New AI model helps discover causes of motor neurone disease

  • A new machine learning model has been developed to identify new risk genes for motor neurone disease
  • The model has so far identified 690 risk genes for MND, many of which are new discoveries
  • The findings could pave the way for new targeted therapeutics and genetic testing for the disease

Scientists have developed a new machine learning model for the discovery of genetic risk factors for diseases such as Motor Neurone Disease (MND).

Designed by researchers from the University of Sheffield and the Stanford University School of Medicine in the US, the machine learning tool, named RefMap, has already been utilised by the team to discover 690 risk genes for motor neurone disease, many of which are new discoveries.

One of the genes highlighted as a new MND gene, called KANK1, has been shown by the team to produce neurotoxicity in human neurons very similar to that observed in the brains of patients. Although at an early stage, this is potentially a new target for the design of new drugs.

Dr Johnathan Cooper-Knock, from the University of Sheffield’s Neuroscience Institute, said: “This new tool will help us to understand and profile the genetic basis of MND. Using this model we have already seen a dramatic increase in the number of risk genes for MND, from approximately 15 to 690.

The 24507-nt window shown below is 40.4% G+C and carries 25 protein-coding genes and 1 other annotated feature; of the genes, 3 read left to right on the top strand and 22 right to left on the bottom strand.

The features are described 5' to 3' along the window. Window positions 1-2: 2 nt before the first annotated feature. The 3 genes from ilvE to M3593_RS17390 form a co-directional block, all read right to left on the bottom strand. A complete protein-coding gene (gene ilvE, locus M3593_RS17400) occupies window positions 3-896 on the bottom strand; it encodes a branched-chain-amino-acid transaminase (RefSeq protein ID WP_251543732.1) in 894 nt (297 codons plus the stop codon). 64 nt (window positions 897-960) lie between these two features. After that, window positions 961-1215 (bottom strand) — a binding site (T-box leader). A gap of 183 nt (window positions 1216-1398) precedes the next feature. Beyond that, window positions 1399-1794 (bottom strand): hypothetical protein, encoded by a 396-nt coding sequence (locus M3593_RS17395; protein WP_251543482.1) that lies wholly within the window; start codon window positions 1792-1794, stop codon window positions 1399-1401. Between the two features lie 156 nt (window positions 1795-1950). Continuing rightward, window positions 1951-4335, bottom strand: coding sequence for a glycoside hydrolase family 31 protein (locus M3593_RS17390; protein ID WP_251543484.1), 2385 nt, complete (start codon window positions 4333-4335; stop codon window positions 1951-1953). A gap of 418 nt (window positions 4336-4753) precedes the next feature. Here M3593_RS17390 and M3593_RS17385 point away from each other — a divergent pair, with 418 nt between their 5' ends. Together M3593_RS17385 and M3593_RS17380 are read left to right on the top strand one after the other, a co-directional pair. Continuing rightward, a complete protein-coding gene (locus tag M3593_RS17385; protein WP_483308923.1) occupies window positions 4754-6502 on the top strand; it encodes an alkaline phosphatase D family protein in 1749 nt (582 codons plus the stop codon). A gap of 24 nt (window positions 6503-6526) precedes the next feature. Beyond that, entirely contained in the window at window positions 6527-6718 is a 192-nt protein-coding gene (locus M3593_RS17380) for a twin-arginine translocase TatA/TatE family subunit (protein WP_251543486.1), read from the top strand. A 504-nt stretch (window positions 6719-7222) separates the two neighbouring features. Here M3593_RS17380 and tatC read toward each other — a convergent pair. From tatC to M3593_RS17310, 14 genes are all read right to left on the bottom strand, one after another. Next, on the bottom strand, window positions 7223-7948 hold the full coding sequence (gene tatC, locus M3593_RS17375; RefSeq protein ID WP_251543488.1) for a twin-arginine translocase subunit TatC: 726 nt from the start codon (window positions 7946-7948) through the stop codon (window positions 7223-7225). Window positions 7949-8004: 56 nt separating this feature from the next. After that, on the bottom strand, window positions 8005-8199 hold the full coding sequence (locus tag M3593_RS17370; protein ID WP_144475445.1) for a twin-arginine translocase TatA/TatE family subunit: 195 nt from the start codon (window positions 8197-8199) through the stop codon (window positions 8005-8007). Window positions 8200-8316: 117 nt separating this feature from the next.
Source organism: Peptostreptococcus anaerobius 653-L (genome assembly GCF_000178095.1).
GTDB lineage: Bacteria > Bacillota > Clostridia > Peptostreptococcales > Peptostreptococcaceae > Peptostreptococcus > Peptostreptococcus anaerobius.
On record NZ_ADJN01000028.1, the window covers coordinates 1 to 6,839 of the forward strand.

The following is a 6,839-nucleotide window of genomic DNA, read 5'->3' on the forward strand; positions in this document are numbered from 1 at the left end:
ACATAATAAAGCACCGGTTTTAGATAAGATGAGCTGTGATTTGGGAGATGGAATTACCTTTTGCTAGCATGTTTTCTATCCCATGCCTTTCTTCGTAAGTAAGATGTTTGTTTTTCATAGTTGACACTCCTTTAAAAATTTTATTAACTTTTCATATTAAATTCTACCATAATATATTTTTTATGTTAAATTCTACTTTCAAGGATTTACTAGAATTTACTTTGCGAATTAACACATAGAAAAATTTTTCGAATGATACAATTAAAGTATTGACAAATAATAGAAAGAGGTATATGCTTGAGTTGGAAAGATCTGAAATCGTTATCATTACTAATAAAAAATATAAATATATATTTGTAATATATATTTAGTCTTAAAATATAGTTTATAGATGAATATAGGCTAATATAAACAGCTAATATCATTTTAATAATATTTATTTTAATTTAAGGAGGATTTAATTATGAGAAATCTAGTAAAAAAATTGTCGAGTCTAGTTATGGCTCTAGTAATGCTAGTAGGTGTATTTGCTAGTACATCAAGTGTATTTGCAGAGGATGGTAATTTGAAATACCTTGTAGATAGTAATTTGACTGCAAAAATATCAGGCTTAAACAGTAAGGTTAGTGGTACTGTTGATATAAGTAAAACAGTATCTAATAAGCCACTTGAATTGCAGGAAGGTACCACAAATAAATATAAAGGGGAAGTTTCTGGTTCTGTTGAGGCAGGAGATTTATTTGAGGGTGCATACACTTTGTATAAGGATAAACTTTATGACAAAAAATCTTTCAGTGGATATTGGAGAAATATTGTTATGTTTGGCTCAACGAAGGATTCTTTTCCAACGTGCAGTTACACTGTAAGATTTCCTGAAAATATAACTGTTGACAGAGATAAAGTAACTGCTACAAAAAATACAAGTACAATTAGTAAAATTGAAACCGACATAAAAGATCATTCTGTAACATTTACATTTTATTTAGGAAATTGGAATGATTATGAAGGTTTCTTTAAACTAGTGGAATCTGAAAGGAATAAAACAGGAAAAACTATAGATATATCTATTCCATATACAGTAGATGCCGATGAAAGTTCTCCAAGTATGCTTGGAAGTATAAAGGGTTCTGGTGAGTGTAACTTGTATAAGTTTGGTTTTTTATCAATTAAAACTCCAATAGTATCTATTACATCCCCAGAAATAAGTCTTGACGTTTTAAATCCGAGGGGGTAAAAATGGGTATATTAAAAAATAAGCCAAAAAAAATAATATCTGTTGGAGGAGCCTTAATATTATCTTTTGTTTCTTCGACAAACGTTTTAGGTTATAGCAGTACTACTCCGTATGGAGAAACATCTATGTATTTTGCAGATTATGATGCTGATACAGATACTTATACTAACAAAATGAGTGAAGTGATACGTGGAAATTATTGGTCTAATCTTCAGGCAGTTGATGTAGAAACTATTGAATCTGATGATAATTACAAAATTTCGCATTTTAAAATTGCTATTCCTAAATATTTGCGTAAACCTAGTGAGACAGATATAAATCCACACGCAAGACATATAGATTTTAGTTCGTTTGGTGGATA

“Each new risk gene discovered is a potential target for the development of new treatments for MND and could also pave the way for genetic testing for families to work out their risk of disease.”

The 690 new genes identified by RefMap lead to a five-fold increase in discovered heritability, a measure which describes how much of the disease is due to a variation in genetic factors.

“RefMap identifies risk genes by integrating genetic and epigenetic data. It is a generic tool and we are applying it to more diseases in the lab,” Sai Zhang, PhD, instructor of genetics at the Stanford University School of Medicine said.

Michael Snyder, PhD, professor and chair of the department of genetics at the Stanford School of Medicine and also the corresponding author of this work added: “By doing machine learning for genome analysis, we are discovering more hidden genes for human complex diseases such as MND, which will eventually power personalised treatment and intervention.”

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